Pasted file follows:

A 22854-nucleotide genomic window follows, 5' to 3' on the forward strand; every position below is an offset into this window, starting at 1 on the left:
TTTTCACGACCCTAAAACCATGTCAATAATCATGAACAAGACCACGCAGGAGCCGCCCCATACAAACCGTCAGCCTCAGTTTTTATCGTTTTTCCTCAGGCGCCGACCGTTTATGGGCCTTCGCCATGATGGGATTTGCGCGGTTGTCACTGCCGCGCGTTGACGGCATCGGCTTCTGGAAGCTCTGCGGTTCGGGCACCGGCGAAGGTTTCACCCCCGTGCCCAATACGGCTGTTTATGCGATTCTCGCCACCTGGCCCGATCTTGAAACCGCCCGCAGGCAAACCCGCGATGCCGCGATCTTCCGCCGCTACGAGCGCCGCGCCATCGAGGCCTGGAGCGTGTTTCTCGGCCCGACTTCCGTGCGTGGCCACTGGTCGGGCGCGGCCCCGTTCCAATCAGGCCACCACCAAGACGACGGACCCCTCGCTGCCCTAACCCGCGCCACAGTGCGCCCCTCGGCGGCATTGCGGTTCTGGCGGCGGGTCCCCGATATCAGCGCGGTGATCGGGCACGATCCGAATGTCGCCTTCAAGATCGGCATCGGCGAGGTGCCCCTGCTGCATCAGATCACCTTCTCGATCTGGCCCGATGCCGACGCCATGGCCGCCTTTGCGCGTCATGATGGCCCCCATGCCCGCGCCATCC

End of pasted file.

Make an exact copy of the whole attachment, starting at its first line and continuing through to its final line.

A 22854-nucleotide genomic window follows, 5' to 3' on the forward strand; every position below is an offset into this window, starting at 1 on the left:
TTTTCACGACCCTAAAACCATGTCAATAATCATGAACAAGACCACGCAGGAGCCGCCCCATACAAACCGTCAGCCTCAGTTTTTATCGTTTTTCCTCAGGCGCCGACCGTTTATGGGCCTTCGCCATGATGGGATTTGCGCGGTTGTCACTGCCGCGCGTTGACGGCATCGGCTTCTGGAAGCTCTGCGGTTCGGGCACCGGCGAAGGTTTCACCCCCGTGCCCAATACGGCTGTTTATGCGATTCTCGCCACCTGGCCCGATCTTGAAACCGCCCGCAGGCAAACCCGCGATGCCGCGATCTTCCGCCGCTACGAGCGCCGCGCCATCGAGGCCTGGAGCGTGTTTCTCGGCCCGACTTCCGTGCGTGGCCACTGGTCGGGCGCGGCCCCGTTCCAATCAGGCCACCACCAAGACGACGGACCCCTCGCTGCCCTAACCCGCGCCACAGTGCGCCCCTCGGCGGCATTGCGGTTCTGGCGGCGGGTCCCCGATATCAGCGCGGTGATCGGGCACGATCCGAATGTCGCCTTCAAGATCGGCATCGGCGAGGTGCCCCTGCTGCATCAGATCACCTTCTCGATCTGGCCCGATGCCGACGCCATGGCCGCCTTTGCGCGTCATGATGGCCCCCATGCCCGCGCCATCC